Faculty News & Accomplishments
FACULTY NEWS & ACCOMPLISHMENTS
Two time Pulitzer Prize winning playwright Lynn Nottage used sections of associate professor of English and art, Gary Adelstein’s co-directed film, Reading 1974: Portrait of a City in the Broadway staging of her play, Sweat, which is set in Reading, Pa. She also utilized Reading 1974 as a major projection component of her site-specific multimedia installation at the Franklin Street Train Station which took place for three consecutive weekends to an audience of more than 3,000 last summer. The film was also scanned in 2K digital video, then distributed and archived in 2K file format or as blue-ray or standard DVD.
Joe Cunningham, assistant professor of accounting, was selected to serve a two-year term on The Executive Board of Pennsylvania Institute of Certified Public Accounting (PICPA) for 2018 & 2019 in its Reading chapter. Cunningham has volunteered his community service in other capacities for the PICPA. The activities include planning the Annual Educator’s Conference, College and University Relations, its High School Essay Contest and sitting on the editorial board of Pennsylvania’s CPA Journal.
Carlos Dimas, assistant professor of history and Latin American studies, had a peer-reviewed article published in the Bulletin of Latin American Research: “The Health of the Rurality: The Encuesta de Folklore and Popular Healing Practices in Tucumán, 1921.” It formed part of a special issue called New Perspectives on the History of Rural Health in Latin America.
Damayanthie Eluwawalage, assistant professor of fashion, spoke at the Denver Women’s Club, Denver, Pa., in October 2017 on the topic: “History of Costume in the State of Pennsylvania 1600-1900.”
Matt Fotis, co-chair and assistant professor of theatre, presented his paper, “Teaching Brecht Through Sketch Comedy,” at the annual Mid-Atlantic Popular & American Culture Association conference in Philadelphia. His book review of Ian Wilkie’s Performing in Comedy: A Students Guide was published in the latest issue of Methods: A Journal of Acting Pedagogy.
Karen Jogan, professor of Spanish, was elected as one of the 29 commissioners of the Middle States Commission on Higher Education (MSCHE), the regional accreditation agency which oversees accreditation and pre-accreditation activities for colleges in the Mid-Atlantic region, Puerto Rico, the U.S. Virgin Islands, and in selected universities abroad. As an elected commissioner, Jogan will attend commission meetings and will serve on task forces and committees for a three-year term, which began in January 2018.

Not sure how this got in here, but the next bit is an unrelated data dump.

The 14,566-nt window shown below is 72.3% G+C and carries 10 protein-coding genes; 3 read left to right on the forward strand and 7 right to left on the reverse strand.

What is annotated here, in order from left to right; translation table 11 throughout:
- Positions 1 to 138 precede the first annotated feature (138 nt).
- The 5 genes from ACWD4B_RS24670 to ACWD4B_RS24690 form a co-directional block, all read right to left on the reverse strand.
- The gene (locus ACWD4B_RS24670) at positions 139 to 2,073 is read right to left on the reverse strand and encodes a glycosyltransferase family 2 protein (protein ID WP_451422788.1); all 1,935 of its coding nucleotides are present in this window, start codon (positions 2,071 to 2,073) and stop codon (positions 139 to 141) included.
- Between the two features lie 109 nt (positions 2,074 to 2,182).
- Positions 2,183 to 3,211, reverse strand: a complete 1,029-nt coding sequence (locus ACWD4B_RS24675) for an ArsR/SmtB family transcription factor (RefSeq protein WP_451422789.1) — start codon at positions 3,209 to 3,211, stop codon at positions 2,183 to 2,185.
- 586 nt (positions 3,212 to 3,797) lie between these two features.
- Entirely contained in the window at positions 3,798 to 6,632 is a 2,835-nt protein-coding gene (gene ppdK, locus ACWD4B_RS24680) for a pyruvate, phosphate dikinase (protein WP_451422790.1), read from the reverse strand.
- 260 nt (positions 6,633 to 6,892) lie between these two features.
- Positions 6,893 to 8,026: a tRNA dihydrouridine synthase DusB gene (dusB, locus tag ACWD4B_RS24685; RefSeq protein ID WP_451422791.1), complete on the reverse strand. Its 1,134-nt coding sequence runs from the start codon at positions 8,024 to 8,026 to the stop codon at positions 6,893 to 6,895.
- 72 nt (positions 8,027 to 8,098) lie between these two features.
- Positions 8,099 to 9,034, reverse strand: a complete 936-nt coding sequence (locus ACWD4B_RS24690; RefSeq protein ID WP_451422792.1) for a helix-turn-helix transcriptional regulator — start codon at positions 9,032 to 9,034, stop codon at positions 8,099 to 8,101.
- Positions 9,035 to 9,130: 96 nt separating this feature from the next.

Jennifer Koosed, professor of religious studies, published an essay called “Moses, Feminism, and the Male Subject” in The Bible and Feminism: Remapping the Field (ed. Yvonne Sherwood; Oxford).
Kate Lehman, associate professor of communications, presented her paper, “‘We Got Y’all’: Intersectional Identities and Black Female Representation in HBO’s ‘Insecure’” at the National Women’s Studies Association Conference in Baltimore in November 2017.
Rachel Liberatore, lecturer in English and director of the Writing Center, presented “Recruiting and Selecting Tutors to Promote Inclusivity and Justice” at International Writing Center Association Conference (IWCA) 2017 conference in Chicago, Ill.
Roberto Mandanici, assistant professor of accounting, School of Professional Studies, presented two research projects—Professional Skepticism: Innate Sixth Sense, or Learned Skill? and Empirical Study of the Profile of an Embezzler: The Implications for the Community at the NABET Northeastern Association of Business, Economics and Technology (NABET) conference in State College, Pa.
Samira Mehta, assistant professor of religious studies, presented a paper titled “Clergy, Coeds, and Contraception: Liberal Clergy and the Fight to Get Contraception to Unmarried Women in the 1960s” at the interdisciplinary meeting Single Lives: 200 Years of Independent Women in Literature and Popular Culture at University College Dublin Humanities Institute, Dublin, Ireland. She also gave a talk at the John W. Kluge Center of the Library of Congress, in Washington, D.C., titled “Morality, Contraception, and Religion in Post-War America.” And, at the American Academy of Religion meeting in Boston, she presented a paper called “Picture Books and the Raising of Children in Christian-Jewish Interfaith Families” and launched the new AAR Seminar Group on Religions and Families in North America, of which she is a co-chair.
Bonnie Rohde ’92, instructor of economics and business, presented “North American Free Trade and Trans-Pacific Partnership Agreements” as an invited speaker at the World Affairs Council of Greater Reading in October 2017.
Rob Seesengood, chair and associate professor of religious studies, presented a paper, “Scary Stories: Affective links between Apocalyptic, Conspiracy, and Horror,” on November 18 at the annual meeting of the American Academy of Religion in Boston, Mass. The paper was part of a larger panel on Affect, Apocalyptic and Conspiracy co-designed by Rob and Donovan Schaeffer of University of Pennsylvania.
Filmmaker Jerry Tartaglia ’72, lecturer in English, was selected to present his 2017 film, Escape From Rented Island: The Lost Paradise of Jack Smith, at the 68th annual Berlin International Film Festival in February. The 10-day festival, which took place from February 15 to 25, is a leading international platform for creative filmmakers.
Melissa Wells ’86, instructor of economics and business, School of Professional Studies, gave a presentation, “Preparing for College: Careers in Business,” at the Wyomissing Junior-Senior High School Career Day on behalf of the College. Supporting information was provided by the Experiential Learning & Career Development Center and the Admission Office.